Right now I'm reading Megan Moore's Philosophy and Practice in Writing a History of Ancient Israel, in which she examines the debates between so-called minimalists and maximalists when it comes to Ancient Israel and how to use the Old Testament for purposes of history. I guess I'd fit mostly in the minimalist camp, especially if I understood myself to be primarily a historian, which I don't. Certainly I don't regard the Old Testament as having a lot to tell us about the historical Iron Age kingdoms of Israel and Judah, and certainly nothing that came before. We can also glean little or no information of what happened in the Babylonian or Persian periods (there's no history in Esther). Well, at least not if you want a history that contains events and personalities. You can, of course, do a history, or maybe better do a study of the religious ideas in the Old Testament how they reconstruct a variety of religious motifs and stories and how they construct a past in that process. You can also examine how those ideas and story worlds fit within the broader context of ancient Middle Eastern religions and you can look at how those ideas are taken up in subsequent texts too.
The reason I'm writing on this is because I discovered today that Michael Heiser's Two Powers in Heaven blog is, if not shutting down, then discontinuing. Thankfully it doesn't mean the blog is being closed because there's lots of good stuff there including a most fascinating essay that Michael Heiser has put up from the Journal of Biblical Literature in 1961. Titled 'The "Son of Man" of Daniel 7:13 f.: A New Interpretation' it's by Julian Morgenstern. In it he argued, that the Son of Man/Ancient of Days Daniel 7:13 f. is derived from the old solarised YHWH cult instituted by Solomon and derived from the solar cult of neighbouring Tyre. Morgenstern argues that just as the Tyrians worshipped the sun in two aspects, Baal Shamem and , so too in Solomon's Jerusalem God was worshipped, an elder Ancient of Days who went down to Sheol at the time of the autumnal equinox and a younger Yahweh, Son of Man, who rose from Sheol at the time of the vernal equinox and was embodied in the king.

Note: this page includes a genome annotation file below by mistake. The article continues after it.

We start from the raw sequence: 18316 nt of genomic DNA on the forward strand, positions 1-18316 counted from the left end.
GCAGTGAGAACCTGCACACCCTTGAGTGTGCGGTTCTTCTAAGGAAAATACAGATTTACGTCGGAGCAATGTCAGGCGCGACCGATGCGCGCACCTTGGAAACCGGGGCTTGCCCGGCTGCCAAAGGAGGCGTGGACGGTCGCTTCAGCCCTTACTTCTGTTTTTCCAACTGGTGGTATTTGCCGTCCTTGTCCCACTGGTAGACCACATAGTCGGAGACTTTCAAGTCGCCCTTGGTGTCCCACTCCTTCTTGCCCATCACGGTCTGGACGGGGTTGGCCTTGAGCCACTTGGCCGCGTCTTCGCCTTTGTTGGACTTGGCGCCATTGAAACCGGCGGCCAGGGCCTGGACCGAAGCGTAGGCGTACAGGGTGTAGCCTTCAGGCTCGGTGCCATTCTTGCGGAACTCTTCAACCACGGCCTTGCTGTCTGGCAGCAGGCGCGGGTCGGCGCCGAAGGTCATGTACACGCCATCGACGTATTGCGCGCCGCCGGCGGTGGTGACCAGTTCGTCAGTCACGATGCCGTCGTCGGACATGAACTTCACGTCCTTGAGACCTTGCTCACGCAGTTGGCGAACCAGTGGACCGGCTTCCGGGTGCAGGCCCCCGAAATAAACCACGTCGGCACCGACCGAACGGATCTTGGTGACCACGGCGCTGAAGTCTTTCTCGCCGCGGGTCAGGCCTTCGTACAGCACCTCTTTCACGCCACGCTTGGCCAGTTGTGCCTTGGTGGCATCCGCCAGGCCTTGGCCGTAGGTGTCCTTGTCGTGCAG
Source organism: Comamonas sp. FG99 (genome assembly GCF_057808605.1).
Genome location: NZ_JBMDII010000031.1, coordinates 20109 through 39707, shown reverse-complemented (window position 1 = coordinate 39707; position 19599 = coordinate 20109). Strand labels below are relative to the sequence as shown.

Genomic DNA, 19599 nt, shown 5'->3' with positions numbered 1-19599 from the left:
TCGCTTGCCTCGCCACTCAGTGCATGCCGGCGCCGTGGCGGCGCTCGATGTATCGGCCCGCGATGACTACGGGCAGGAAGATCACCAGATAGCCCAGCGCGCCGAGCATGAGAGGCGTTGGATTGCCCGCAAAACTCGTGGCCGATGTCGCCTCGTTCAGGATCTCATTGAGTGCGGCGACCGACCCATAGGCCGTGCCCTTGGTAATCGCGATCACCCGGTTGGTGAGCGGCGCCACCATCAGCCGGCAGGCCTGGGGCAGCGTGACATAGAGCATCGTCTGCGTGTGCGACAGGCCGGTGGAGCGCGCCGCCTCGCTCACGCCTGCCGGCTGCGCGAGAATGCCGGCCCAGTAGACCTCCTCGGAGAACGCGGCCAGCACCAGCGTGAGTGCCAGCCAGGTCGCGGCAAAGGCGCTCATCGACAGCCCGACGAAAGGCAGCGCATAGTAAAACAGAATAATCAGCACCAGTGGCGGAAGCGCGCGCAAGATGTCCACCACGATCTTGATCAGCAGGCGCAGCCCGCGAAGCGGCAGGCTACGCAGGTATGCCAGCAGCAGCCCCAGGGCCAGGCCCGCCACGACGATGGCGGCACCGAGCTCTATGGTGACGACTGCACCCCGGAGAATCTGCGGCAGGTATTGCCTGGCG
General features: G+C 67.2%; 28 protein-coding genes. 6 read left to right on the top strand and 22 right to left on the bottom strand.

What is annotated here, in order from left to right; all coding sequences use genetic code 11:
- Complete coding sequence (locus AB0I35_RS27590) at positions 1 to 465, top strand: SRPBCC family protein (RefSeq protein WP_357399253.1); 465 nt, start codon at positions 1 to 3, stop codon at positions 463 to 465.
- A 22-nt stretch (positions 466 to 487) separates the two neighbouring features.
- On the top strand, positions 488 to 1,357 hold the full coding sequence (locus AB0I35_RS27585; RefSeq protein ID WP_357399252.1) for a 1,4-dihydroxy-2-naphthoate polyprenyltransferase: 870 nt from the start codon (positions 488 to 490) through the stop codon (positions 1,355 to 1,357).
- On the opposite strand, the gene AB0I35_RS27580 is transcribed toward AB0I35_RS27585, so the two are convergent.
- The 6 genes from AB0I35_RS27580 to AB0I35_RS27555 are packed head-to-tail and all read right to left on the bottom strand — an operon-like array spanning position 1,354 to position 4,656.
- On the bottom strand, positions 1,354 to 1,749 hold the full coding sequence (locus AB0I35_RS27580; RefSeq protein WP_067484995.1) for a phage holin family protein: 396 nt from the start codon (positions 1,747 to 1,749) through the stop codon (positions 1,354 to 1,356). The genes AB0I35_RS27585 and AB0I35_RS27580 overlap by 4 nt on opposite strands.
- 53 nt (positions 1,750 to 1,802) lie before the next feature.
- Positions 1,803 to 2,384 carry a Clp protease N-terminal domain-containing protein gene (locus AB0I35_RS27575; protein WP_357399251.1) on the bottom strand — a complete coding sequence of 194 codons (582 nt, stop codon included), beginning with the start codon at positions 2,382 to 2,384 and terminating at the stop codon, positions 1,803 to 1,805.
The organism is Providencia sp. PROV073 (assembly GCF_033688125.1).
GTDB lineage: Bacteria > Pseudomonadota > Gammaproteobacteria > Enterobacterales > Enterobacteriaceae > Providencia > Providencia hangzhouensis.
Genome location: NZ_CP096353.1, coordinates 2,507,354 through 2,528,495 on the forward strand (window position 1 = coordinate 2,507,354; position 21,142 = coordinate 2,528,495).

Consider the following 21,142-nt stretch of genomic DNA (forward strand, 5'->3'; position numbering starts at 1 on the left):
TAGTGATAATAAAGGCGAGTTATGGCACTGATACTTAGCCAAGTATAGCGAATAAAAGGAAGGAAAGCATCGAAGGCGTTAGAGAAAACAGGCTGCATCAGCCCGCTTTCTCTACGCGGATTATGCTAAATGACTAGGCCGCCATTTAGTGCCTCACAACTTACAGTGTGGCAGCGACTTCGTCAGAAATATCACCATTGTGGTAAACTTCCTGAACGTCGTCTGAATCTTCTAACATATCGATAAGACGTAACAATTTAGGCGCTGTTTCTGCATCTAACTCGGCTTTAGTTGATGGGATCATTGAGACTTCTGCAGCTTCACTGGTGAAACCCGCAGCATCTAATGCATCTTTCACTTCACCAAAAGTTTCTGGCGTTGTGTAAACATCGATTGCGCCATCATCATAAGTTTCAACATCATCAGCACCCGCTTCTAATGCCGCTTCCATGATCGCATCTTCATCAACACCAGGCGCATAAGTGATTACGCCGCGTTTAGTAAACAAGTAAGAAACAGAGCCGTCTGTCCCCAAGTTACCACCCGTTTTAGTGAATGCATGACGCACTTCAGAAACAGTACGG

Now late last week I was memed; I had to identify the five worst biblical studies books I've ever read. Now it was difficult because, as I said, I had to read a bit of crappy stuff in my undergrad days and then again during my PhD. Most of the crappy stuff was crappy because it attempted to present a history of Ancient Israel. But all it really ever achieved was a retelling of the Old Testament account. Refreshingly, despite its age, Morgenstern writes something interesting and something which anticipates where some of the discussion would be 50 years later. But back then he must have felt that he was out on the edge. Thing is there are still some worthwhile insights in his essay.
And I hope that Two Powers in Heaven will resume again one day.